A few weeks ago, one of cinema’s greatest icons, Christopher Lee, passed away at the age of 93 after having lived a more interesting and eventful life than any of us could ever dream of. Of course, after having amassed a filmography of nearly 300 titles, you just know that Lee must have acted in a few underrated gems here or there. The one actor that Lee is probably most associated with is Peter Cushing. Lee’s run in the horror genre pretty much began when he cast as Frankenstein’s monster in the 1957 Hammer Films production, The Curse of Frankenstein, with Cushing as Dr. Frankenstein. Shortly thereafter, Lee found the role he would become most associated with after he was cast in the title role in Horror of Dracula, which is regarded by many to be both the best Hammer production and Dracula film ever made. Of course, Peter Cushing played Lee’s arch-rival, Van Helsing, in Horror of Dracula, and the two actors would go on to appear in over twenty films together. Of course, not all of the Lee-Cushing projects were great movies, but the two men never failed to elevate the material with their screen presence. In 1972, Lee and Cushing teamed up for a British/Spanish production called Horror Express, which could best be described as a cross between The Thing and Murder on the Orient Express, and is one of the more underrated films of both actors’ careers.
Horror Express takes place in 1906 and opens with the frozen remains of a strange ape-like creature being discovered inside a cave in the Manchuria region of China. The leader of the expedition is an anthropologist named Professor Alexander Saxton (Christopher Lee), who loads the frozen creature into a crate to be transported on the Trans-Siberian Express to Moscow. Lee hopes to bring the specimen to London and prove that the creature is the missing link to evolution. It turns out that one of Saxton’s scientific rivals, Dr. Wells (Peter Cushing), is also aboard the same train, but it isn’t long before the two men becomes unwitting partners. At some point during the journey, the creature thaws out and escapes its crate before proceeding to murder a few people. After the creature is gunned down, it appears that the threat is over, but it turns out that the creature’s body was merely being used as a host for a mysterious alien force. While killing its victim, the extraterrestrial drains its victims’ brains to acquire their memories and knowledge. Before the creature was killed, the alien force was transferred to another host body, so Saxton and Wells are forced to team up and stop the alien force, which continues to terrorize the train by claiming more victims and draining their brains.
There are other complications in the plot, including a Rasputin-esque monk (all the more appropriate since Christopher Lee once played Rasputin), who comes to believe that the mysterious alien force is actually Satan and decides to help it out. There’s also an eccentric Russian Cossack officer (played by Telly Savalas), who decides to board the train during the last act of the film and provide additional complications. The director of Horror Express is Eugenio Martin, who had finished completing a movie called Pancho Villa (also starring Savalas) and hilariously enough, his prime motivation for doing a horror movie set on a train was because he had a bunch of train models and sets left over from his previous film. However, the action is very well-staged and directed, and the screenplay is a lot more ambitious and clever than your average low-budget horror film, getting a lot of mileage out of its train setting. As most horror fans probably know, the 1951 horror classic, The Thing from Another World, and the John Carpenter-directed remake were both adaptations of the John W. Campbell, Jr. novel, “Who Goes There?”. Believe it or not, even though the story’s setting is totally different (taking place on a train instead of an Antarctica research station), Horror Express has enough plot similarities that it is considered to be an official adaptation of “Who Goes There?”. But of course, the familiar plot is greatly elevated by the presence of Christopher Lee and Peter Cushing, who do not hesitate to add their own brand of dry humour to the proceedings.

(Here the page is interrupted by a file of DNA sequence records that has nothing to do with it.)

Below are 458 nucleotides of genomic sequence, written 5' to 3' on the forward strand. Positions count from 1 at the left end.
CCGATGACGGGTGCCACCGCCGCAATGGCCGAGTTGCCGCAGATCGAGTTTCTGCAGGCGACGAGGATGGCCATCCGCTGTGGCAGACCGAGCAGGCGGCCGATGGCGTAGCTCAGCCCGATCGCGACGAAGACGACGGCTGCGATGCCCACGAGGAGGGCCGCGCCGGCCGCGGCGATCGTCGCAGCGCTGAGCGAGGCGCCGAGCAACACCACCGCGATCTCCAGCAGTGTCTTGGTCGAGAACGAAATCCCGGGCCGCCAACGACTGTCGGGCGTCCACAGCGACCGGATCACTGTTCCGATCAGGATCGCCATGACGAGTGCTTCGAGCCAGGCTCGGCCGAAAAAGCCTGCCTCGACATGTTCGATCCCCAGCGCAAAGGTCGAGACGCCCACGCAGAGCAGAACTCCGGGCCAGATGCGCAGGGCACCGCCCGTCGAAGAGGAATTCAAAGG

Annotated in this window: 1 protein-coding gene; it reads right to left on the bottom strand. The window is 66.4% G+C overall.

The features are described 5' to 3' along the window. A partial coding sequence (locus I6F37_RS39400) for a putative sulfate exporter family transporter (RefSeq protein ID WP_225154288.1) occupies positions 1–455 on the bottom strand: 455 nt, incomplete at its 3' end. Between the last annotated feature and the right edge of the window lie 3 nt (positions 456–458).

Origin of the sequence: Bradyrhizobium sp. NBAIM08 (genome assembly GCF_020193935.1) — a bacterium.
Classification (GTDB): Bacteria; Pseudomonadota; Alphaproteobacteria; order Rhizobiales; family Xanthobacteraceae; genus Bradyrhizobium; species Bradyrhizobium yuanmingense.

The production of Horror Express also has an interesting backstory. In January 1971, Cushing’s long-time wife passed away and the actor was left so devastated by the loss that on the night of her death, he hysterically ran up and down some stairs in an apparent attempt to induce a heart attack and join her in the afterlife. After agreeing to star in Horror Express, Cushing travelled to Madrid for filming, but then announced that he was still too distraught over his wife’s death to work on the film. It was Lee, one of Cushing’s closest friends, who convinced him to remain on the production. Even though Lee and Cushing did so many films together, they usually played rivals which often kept them apart onscreen. In Horror Express, it’s refreshing to see the two actors start off as rivals before becoming partners, and they probably have more screen time together here than in any of their other productions. It goes without saying that Lee and Cushing have terrific chemistry and their scenes have an unexpected level of poignancy once you know that they feature an actor helping one of his best friends overcome his immense grief and move on with his life. In spite of starring two of the horror genre’s greatest legends, Horror Express has since fallen into the public domain. It can be viewed in its entirety on Youtube and found in bargain bins everywhere. However, Horror Express is still a very well-made and entertaining horror film and remains one of the most underappreciated works in the unparalleled career of Christopher Lee.